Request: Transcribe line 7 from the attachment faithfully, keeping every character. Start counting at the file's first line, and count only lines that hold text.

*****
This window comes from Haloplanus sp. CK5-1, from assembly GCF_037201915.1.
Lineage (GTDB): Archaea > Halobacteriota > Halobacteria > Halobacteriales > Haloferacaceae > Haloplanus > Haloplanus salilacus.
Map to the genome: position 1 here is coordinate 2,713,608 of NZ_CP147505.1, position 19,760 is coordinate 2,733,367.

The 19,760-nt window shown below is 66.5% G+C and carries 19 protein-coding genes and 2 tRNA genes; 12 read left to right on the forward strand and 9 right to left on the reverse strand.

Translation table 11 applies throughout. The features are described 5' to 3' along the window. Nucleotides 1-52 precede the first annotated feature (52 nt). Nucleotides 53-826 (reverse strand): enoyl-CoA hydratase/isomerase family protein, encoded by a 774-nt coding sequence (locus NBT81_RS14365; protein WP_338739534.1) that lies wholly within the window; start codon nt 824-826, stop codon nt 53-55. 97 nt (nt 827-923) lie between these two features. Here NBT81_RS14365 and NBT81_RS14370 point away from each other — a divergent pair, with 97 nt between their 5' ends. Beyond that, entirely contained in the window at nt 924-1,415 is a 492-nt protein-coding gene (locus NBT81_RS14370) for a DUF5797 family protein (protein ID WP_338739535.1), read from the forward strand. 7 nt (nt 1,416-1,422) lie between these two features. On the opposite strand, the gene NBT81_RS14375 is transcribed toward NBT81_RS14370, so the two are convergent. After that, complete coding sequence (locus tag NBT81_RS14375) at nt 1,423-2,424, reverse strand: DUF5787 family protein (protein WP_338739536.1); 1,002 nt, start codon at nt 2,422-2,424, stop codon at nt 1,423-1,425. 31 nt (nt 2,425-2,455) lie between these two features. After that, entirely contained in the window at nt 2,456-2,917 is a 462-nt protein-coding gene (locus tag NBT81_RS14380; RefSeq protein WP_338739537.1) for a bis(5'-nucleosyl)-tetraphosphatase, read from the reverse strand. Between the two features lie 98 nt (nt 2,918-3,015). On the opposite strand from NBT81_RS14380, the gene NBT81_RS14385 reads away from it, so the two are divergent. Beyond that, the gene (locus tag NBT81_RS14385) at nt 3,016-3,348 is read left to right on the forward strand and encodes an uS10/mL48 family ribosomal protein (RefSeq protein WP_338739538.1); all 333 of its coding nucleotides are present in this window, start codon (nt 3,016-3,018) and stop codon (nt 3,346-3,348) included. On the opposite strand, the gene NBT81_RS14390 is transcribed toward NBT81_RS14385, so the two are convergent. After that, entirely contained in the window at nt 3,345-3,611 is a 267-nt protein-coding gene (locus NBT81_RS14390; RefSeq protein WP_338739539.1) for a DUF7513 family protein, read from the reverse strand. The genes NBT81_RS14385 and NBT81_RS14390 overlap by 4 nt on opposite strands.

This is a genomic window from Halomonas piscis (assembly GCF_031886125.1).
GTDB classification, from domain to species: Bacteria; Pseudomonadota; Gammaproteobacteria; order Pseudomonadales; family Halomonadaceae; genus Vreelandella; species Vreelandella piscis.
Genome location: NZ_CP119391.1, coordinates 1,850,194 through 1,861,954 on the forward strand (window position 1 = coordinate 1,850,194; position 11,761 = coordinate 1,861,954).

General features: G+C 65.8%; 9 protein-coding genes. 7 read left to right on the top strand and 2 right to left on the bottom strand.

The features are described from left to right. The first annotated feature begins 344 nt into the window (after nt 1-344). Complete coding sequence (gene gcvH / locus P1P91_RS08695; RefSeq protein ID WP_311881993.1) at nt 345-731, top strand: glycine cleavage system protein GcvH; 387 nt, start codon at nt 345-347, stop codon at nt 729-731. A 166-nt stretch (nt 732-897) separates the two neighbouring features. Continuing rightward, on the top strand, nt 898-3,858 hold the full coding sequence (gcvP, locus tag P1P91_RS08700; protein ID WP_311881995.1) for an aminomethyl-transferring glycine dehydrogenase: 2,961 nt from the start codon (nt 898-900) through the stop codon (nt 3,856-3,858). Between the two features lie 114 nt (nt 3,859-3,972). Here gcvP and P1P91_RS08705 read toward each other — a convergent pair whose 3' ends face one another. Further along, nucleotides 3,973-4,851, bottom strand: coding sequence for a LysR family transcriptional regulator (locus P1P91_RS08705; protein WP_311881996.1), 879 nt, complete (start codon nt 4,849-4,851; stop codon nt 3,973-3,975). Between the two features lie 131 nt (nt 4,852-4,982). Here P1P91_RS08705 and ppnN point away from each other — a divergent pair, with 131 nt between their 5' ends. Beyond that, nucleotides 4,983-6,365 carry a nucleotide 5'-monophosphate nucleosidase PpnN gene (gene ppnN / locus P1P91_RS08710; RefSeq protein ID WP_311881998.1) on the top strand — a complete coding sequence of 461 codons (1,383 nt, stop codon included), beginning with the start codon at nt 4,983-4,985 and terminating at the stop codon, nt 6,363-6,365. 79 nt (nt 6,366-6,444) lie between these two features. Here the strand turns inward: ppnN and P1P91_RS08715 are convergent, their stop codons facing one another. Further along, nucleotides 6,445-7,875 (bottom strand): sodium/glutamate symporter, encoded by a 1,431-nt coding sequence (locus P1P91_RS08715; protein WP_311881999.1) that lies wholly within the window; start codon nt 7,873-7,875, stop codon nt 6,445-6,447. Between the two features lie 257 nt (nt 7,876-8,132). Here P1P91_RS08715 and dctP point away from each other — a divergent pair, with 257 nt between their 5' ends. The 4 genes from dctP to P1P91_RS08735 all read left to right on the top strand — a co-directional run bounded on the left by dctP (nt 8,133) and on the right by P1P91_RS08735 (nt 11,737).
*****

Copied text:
GTDB classification, from domain to species: Bacteria; Pseudomonadota; Gammaproteobacteria; order Pseudomonadales; family Halomonadaceae; genus Vreelandella; species Vreelandella piscis.